But it was worse than that. Blackboard had other patent filings, some of which were also quite broad. It was reasonable to worry that the company was preparing to pursue a strategy known as “royalty stacking,” in which they could charge competitors multiple royalties for multiple patents. What would this do to the LMS market? In a big enough industry like, say, mobile phones, companies like Apple and Samsung can sue the pants off each other for patent infringement and still stay happily in business. The LMS business is nothing like that. Instructure, the only new entrant that has gained substantial traction in North American higher ed in the last decade, did so by spending twice as much money as they made, with most of that going to sales and marketing. If Instructure had to pay multiple royalties to Blackboard, there probably would be no Instructure today, and there almost certainly would be no publicly traded company. A successful royalty stacking strategy would have killed the possibility of new competition and given Blackboard a permanent choke hold on the market. I didn’t care to fight about which LMS company should gain or lose market share or whether software patents are good or bad in principle, but I sure did care about whether there would be long-term competition and innovation in educational technology.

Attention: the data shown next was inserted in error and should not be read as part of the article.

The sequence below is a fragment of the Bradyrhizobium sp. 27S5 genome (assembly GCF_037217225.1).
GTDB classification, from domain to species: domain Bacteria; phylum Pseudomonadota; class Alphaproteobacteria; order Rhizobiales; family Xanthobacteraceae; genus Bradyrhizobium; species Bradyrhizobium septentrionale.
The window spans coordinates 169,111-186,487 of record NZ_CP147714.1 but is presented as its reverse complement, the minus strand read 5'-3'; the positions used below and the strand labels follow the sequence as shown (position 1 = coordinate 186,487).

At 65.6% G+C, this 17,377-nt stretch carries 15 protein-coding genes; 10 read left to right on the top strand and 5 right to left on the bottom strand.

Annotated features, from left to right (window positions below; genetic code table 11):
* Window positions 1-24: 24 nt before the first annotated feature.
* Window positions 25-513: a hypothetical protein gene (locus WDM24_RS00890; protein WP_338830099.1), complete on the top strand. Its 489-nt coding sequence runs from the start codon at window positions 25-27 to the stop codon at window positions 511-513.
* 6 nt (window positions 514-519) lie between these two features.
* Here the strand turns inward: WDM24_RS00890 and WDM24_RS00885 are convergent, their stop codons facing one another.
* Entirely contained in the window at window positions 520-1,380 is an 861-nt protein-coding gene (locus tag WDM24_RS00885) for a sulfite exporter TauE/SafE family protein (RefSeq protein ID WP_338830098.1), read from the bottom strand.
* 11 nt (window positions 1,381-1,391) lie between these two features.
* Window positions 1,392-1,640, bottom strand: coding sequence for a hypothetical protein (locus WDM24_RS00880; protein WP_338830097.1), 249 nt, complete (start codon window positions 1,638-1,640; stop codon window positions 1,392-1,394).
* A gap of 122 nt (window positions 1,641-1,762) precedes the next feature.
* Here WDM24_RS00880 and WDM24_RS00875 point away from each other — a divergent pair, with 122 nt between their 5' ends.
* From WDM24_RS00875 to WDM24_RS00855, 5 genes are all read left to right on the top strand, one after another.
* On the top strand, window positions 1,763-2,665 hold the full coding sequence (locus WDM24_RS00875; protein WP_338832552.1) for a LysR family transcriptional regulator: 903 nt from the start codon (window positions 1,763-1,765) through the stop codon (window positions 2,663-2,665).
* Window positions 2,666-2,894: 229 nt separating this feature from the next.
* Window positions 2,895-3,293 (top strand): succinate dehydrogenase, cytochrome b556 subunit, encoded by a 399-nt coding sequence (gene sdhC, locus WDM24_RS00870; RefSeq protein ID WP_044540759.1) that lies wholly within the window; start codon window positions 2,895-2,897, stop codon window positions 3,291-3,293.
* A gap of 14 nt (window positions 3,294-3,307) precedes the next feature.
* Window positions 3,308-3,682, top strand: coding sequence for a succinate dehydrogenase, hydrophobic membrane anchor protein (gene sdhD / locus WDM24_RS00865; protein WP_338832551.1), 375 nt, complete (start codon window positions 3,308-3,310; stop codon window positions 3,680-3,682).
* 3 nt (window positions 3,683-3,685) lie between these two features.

Once the danger became apparent, different parties took different strategies to fight the threat, depending on their resources and legal standing. Desire2Learn fought back both in court and by challenging the validity of the patent through US Patent and Trademark Office (USPTO). The Sakai, Moodle, and ATutor open source communities enlisted the help of the Software Freedom Law Center (SFLC) to file separate patent challenges on their behalf. Having no lawyers and no legal standing myself, I took a different tack. I sought to make the patent strategy a loser economically. I believed that Blackboard’s customers and prospects would reject the company if only they fully understood the patent, the strategy, and the broader implications. So I did my best to provide the necessary education. I wrote a plain English translation of the patent claim. I started a Wikipedia page to document the history of LMS development, to identify potential prior art for the legal case but also, and perhaps more importantly, to place Blackboard’s assertions of innovation in an historic context. I interviewed legal experts and explained court proceedings. Ultimately, it was up to the university decision-makers, and not me, to decide how Blackboard’s actions should affect their purchasing decisions. But I did everything I could to make sure that they had the knowledge that they needed to make informed decisions. As did other bloggers at the time.